International and Israeli supporters joined the villagers of Al Ma’ssara, Al Walaja and, for the first time, Wad Rahal near the southern West Bank city of Bethlehem, in the weekly protests against the Israeli apartheid wall on Friday.
In Al Ma’ssara, people marched towards the farmland where Israel is building the wall. Israeli troops installed a barbed wire checkpoint to stop villagers from reaching the land.
For the first time in two years villagers along with their supporters managed to pass the military checkpoint and reach the agricultural areas.
Soldiers tried to stop protesters by using batons but some, including a group from France, broke through and spent time in one the fields.
Meanwhile Al Walaja villagers along with international and Israeli supporters marched to the wall’s construction site where organizers delivered speeches then ended the protest ended peacefully as troops kept their distance.
On Thursday three Palestinians were injured and another three were detained as troops attacked a nonviolent protest in the same location.
Israel resumed work at this section of the wall last month. Villagers say army bulldozers have so far uprooted 100 olive trees owned by local farmers. Some of these trees date back to the Roman Era, farmers added.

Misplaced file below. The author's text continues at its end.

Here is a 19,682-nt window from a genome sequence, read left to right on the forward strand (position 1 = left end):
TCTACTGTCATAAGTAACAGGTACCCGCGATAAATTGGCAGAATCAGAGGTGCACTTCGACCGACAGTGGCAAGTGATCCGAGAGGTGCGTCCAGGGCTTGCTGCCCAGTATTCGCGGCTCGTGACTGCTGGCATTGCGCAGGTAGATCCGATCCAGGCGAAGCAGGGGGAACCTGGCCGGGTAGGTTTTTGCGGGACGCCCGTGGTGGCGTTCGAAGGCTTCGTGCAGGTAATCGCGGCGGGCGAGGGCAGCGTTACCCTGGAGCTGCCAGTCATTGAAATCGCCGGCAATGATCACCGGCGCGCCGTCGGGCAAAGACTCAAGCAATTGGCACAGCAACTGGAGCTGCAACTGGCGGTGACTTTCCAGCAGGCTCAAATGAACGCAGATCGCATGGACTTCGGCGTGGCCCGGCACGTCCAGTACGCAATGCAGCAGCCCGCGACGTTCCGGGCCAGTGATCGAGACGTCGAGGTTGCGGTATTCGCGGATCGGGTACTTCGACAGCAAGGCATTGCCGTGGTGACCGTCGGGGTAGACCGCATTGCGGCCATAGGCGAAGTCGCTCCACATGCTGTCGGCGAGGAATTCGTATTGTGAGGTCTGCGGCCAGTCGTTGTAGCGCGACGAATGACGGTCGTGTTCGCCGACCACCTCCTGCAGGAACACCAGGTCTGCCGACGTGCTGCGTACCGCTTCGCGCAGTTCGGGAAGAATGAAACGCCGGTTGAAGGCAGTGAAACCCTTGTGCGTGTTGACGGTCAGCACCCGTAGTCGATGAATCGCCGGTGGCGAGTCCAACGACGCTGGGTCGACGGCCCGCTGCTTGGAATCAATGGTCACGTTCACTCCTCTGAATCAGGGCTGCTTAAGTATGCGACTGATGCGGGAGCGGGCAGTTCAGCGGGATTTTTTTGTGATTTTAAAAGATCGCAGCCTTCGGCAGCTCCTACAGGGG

In 1949 the Israeli army forced people from Al Walaja out of their village over the Green Line. They then moved to what remained of their land between Bethlehem and Jerusalem.
In 1967 Israel annexed the new village to Jerusalem but the residents were not granted Israeli IDs. Moreover the military do not give residents permits to build houses or public facilities.
For the first time the people of Wad Rahal gathered to protest against the building of the wall on their land. Much has already been taken by the Israelis to build the illegal settlement of Efrata and the wall, which comes close to the centre of the village. Villagers are worried that if the wall is re-routed, as planned, even more land will be lost.
Around 200 hundred people, supported by internationals, marched the short distance from the school to the route of the wall after Friday prayers. Speeches were made and the protest, despite the presence of a large number of troops ended peacefully.